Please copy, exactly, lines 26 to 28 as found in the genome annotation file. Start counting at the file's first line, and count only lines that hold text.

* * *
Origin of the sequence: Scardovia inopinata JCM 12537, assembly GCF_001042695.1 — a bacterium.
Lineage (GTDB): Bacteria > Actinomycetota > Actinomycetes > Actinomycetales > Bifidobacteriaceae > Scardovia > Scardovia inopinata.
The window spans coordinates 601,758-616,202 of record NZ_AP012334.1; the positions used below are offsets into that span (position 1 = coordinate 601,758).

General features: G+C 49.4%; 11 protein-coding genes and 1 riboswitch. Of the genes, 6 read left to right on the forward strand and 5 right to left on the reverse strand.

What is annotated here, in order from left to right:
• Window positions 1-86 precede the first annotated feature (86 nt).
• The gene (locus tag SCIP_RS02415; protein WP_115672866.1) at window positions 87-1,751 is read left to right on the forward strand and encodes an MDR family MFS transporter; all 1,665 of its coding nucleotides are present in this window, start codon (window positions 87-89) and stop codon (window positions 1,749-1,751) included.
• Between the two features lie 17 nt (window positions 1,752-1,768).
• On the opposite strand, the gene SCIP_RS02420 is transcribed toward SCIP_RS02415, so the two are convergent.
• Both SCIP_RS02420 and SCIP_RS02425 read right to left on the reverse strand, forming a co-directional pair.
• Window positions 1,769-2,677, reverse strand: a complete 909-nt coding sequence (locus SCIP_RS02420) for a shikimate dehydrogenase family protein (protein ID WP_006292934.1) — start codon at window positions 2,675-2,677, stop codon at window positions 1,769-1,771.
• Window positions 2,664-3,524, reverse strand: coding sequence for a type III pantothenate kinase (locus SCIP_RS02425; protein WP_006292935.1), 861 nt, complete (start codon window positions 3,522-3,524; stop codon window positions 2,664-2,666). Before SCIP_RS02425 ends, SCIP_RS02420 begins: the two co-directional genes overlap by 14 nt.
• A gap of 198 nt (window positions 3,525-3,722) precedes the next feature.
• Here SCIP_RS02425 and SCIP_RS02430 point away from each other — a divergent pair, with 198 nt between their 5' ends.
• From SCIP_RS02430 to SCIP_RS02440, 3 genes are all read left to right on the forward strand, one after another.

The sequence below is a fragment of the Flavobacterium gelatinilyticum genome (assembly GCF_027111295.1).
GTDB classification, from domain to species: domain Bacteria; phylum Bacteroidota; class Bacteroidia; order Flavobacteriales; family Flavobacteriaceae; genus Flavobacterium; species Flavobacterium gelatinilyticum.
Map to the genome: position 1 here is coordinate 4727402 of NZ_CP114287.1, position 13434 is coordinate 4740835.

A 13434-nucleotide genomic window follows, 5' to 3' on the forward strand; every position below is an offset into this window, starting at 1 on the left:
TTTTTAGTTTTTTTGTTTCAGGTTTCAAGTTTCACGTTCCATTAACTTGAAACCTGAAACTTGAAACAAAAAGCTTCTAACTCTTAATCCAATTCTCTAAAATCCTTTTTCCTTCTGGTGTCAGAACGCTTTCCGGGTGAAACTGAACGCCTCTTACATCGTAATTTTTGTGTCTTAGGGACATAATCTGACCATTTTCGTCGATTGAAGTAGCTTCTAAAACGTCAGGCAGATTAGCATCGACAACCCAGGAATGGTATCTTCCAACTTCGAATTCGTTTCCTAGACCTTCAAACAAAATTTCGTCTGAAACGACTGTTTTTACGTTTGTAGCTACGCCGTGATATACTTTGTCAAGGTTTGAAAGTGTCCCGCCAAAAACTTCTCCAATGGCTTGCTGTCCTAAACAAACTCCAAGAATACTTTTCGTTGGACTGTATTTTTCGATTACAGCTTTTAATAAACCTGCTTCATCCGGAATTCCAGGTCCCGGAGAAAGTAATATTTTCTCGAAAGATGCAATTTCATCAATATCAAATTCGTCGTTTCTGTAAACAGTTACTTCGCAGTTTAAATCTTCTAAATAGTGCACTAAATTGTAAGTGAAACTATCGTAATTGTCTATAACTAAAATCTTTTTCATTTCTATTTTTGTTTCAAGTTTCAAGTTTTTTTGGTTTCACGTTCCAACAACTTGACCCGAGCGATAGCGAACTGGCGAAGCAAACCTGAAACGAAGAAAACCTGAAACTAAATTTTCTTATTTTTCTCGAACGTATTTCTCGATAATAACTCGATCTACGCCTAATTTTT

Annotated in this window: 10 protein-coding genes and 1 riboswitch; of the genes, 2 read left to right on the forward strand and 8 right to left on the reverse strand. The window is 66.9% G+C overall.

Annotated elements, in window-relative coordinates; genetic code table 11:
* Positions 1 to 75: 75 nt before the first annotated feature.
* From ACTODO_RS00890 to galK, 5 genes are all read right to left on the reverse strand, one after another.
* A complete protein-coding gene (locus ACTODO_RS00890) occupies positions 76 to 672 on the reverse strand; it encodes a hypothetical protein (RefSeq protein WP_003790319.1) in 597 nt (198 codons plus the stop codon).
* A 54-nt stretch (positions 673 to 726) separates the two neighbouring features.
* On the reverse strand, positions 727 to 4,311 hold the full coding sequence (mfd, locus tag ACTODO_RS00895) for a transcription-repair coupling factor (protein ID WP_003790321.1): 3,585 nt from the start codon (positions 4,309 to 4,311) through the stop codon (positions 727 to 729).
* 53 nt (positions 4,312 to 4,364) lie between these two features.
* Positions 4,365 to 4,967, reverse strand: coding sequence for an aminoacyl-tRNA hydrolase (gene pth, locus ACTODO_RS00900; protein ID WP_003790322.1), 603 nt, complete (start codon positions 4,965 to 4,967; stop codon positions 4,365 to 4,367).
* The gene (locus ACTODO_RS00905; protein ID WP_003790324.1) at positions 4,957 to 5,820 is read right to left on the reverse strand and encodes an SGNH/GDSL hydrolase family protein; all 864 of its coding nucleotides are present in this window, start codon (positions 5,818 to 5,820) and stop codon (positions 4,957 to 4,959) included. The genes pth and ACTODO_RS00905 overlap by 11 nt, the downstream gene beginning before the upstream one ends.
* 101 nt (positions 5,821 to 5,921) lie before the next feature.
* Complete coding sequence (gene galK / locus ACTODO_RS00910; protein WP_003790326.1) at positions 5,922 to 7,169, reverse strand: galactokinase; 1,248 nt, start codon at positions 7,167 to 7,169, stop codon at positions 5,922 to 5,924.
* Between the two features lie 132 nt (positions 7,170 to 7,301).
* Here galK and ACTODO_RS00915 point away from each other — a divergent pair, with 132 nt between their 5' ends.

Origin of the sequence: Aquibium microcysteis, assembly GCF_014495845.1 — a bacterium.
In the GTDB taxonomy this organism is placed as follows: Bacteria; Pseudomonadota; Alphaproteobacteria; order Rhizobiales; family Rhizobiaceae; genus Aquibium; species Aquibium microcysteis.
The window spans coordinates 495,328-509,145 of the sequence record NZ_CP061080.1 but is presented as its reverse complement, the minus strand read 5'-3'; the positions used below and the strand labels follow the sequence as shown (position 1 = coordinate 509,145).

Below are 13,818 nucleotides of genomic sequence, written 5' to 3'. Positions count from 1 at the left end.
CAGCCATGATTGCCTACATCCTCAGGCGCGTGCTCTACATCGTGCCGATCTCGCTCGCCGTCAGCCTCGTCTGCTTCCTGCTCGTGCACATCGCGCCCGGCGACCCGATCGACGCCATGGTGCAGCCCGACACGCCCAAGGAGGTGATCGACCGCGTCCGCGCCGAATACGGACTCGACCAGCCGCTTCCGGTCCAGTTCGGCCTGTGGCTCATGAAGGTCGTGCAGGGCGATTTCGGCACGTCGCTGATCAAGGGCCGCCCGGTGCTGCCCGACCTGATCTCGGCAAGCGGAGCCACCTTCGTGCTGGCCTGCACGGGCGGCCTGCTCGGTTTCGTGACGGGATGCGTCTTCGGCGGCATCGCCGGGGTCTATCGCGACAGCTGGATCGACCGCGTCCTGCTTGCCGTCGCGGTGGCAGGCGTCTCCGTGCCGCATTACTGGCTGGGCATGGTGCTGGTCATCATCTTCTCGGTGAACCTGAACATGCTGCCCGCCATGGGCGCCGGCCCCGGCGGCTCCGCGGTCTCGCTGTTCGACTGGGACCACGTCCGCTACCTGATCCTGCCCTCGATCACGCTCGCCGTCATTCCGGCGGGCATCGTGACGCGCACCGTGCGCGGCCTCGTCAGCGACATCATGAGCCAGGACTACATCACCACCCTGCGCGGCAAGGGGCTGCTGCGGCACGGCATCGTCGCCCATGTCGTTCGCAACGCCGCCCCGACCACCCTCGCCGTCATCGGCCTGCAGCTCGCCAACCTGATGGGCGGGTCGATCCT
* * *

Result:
* A 54-nt stretch (positions 673 to 726) separates the two neighbouring features.
* On the reverse strand, positions 727 to 4,311 hold the full coding sequence (mfd, locus tag ACTODO_RS00895) for a transcription-repair coupling factor (protein ID WP_003790321.1): 3,585 nt from the start codon (positions 4,309 to 4,311) through the stop codon (positions 727 to 729).
* 53 nt (positions 4,312 to 4,364) lie between these two features.